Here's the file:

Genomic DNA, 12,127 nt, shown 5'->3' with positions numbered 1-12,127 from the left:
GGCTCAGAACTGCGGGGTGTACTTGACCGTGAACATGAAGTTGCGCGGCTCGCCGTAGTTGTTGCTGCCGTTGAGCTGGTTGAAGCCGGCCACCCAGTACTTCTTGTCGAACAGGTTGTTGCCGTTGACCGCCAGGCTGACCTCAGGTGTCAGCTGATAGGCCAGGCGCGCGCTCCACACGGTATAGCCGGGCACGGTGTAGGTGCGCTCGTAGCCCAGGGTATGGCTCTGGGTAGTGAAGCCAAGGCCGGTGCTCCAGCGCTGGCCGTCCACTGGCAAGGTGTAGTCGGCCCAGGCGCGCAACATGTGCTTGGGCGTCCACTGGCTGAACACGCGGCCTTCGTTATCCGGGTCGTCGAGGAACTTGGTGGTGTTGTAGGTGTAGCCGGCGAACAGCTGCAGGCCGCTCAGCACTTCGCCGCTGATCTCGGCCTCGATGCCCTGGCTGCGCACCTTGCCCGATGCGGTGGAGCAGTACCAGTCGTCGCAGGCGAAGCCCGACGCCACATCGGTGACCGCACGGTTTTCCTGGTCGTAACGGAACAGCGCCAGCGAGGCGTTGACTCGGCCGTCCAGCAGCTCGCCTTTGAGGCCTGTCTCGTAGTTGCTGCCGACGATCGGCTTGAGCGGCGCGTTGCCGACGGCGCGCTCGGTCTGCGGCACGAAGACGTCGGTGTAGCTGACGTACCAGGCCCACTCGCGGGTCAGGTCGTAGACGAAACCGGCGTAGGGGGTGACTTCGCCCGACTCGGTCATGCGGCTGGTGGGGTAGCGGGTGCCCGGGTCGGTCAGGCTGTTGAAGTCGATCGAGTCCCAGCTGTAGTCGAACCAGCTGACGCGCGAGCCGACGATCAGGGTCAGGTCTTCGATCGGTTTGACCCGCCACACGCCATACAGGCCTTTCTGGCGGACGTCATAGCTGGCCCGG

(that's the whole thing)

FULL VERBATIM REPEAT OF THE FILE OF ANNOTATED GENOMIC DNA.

Genomic DNA, 12,127 nt, shown 5'->3' with positions numbered 1-12,127 from the left:
GGCTCAGAACTGCGGGGTGTACTTGACCGTGAACATGAAGTTGCGCGGCTCGCCGTAGTTGTTGCTGCCGTTGAGCTGGTTGAAGCCGGCCACCCAGTACTTCTTGTCGAACAGGTTGTTGCCGTTGACCGCCAGGCTGACCTCAGGTGTCAGCTGATAGGCCAGGCGCGCGCTCCACACGGTATAGCCGGGCACGGTGTAGGTGCGCTCGTAGCCCAGGGTATGGCTCTGGGTAGTGAAGCCAAGGCCGGTGCTCCAGCGCTGGCCGTCCACTGGCAAGGTGTAGTCGGCCCAGGCGCGCAACATGTGCTTGGGCGTCCACTGGCTGAACACGCGGCCTTCGTTATCCGGGTCGTCGAGGAACTTGGTGGTGTTGTAGGTGTAGCCGGCGAACAGCTGCAGGCCGCTCAGCACTTCGCCGCTGATCTCGGCCTCGATGCCCTGGCTGCGCACCTTGCCCGATGCGGTGGAGCAGTACCAGTCGTCGCAGGCGAAGCCCGACGCCACATCGGTGACCGCACGGTTTTCCTGGTCGTAACGGAACAGCGCCAGCGAGGCGTTGACTCGGCCGTCCAGCAGCTCGCCTTTGAGGCCTGTCTCGTAGTTGCTGCCGACGATCGGCTTGAGCGGCGCGTTGCCGACGGCGCGCTCGGTCTGCGGCACGAAGACGTCGGTGTAGCTGACGTACCAGGCCCACTCGCGGGTCAGGTCGTAGACGAAACCGGCGTAGGGGGTGACTTCGCCCGACTCGGTCATGCGGCTGGTGGGGTAGCGGGTGCCCGGGTCGGTCAGGCTGTTGAAGTCGATCGAGTCCCAGCTGTAGTCGAACCAGCTGACGCGCGAGCCGACGATCAGGGTCAGGTCTTCGATCGGTTTGACCCGCCACACGCCATACAGGCCTTTCTGGCGGACGTCATAGCTGGCCCGG